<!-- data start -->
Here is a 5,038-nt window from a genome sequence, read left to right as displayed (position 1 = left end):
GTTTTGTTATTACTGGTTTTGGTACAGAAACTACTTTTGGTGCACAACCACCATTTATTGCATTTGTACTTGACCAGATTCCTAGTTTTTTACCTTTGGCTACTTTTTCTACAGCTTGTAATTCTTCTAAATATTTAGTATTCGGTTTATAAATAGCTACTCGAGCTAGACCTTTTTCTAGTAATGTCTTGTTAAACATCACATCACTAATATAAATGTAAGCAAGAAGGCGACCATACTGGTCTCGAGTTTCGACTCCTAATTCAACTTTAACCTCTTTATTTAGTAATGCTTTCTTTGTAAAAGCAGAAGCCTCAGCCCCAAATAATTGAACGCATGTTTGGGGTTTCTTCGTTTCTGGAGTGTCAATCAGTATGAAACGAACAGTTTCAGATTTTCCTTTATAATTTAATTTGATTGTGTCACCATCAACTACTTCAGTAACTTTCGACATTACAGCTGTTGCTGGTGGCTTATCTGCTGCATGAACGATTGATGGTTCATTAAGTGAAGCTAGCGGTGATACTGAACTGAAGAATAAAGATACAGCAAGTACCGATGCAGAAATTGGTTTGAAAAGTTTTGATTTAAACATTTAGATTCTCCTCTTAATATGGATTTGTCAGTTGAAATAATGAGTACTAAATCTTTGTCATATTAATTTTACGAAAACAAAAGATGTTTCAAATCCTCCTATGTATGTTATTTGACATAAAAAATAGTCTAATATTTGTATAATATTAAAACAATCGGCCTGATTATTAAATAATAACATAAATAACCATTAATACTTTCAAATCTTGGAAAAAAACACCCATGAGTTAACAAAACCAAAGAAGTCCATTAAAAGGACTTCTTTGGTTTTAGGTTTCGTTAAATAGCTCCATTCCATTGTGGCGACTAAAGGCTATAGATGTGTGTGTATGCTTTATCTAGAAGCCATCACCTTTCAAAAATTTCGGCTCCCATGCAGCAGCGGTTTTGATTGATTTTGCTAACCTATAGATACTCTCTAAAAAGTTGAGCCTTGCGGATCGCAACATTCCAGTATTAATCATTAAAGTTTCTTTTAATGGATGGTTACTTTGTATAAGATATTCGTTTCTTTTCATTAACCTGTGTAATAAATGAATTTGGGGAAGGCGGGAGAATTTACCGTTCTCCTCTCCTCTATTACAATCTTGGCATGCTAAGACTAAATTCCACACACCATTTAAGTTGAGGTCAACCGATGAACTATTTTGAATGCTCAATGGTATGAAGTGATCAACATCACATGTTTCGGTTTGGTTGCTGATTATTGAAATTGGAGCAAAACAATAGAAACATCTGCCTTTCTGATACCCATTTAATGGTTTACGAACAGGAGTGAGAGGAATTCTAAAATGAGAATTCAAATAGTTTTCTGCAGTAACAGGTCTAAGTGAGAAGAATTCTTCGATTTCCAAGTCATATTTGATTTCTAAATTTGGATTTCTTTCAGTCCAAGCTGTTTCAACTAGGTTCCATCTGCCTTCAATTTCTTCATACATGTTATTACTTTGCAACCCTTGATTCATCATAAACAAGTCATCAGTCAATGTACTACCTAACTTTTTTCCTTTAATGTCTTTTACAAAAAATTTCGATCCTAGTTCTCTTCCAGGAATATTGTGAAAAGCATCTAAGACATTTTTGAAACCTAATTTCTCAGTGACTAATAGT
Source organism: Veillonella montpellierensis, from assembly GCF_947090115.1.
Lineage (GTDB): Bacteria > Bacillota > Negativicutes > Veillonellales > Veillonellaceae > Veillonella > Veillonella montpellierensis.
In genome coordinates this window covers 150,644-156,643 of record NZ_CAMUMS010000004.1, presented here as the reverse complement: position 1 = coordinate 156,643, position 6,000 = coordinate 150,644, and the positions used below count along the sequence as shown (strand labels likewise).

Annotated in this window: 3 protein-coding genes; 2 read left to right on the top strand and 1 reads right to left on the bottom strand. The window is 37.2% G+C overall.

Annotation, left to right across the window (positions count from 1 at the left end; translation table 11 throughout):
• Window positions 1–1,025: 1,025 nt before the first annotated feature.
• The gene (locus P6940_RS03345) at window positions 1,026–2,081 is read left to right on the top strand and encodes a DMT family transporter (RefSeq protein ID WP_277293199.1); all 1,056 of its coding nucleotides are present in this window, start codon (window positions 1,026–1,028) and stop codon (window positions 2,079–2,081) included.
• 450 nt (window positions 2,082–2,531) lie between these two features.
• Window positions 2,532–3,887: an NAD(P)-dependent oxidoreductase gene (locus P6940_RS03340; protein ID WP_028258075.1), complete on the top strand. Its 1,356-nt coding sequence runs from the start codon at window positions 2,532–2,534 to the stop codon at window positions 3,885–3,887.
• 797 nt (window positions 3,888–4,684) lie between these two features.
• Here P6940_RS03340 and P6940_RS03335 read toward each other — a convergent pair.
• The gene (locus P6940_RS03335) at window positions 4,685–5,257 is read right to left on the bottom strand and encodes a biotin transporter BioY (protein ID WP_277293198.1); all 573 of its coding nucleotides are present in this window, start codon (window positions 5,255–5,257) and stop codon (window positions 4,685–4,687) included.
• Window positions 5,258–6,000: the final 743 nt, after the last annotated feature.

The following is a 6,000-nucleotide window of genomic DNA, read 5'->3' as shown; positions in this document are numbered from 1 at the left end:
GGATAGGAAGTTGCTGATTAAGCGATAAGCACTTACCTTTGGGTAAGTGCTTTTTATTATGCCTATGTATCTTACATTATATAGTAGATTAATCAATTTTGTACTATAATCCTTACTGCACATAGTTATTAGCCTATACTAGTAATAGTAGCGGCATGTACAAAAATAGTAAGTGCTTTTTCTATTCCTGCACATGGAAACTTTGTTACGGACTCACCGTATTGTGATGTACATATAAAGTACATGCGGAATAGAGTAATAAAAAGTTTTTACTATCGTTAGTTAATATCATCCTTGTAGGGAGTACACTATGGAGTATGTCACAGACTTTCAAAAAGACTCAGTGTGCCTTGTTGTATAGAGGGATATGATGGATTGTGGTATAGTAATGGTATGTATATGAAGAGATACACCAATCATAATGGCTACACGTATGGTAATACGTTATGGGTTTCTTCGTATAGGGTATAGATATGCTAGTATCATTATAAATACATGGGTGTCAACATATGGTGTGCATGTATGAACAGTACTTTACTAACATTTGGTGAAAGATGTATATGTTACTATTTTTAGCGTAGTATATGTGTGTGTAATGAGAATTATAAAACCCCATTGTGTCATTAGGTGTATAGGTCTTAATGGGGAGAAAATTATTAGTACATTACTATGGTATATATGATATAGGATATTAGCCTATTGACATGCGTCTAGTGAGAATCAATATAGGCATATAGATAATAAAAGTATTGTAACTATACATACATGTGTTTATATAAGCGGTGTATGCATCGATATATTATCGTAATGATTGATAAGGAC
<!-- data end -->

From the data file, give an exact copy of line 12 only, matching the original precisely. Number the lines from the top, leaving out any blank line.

• 797 nt (window positions 3,888–4,684) lie between these two features.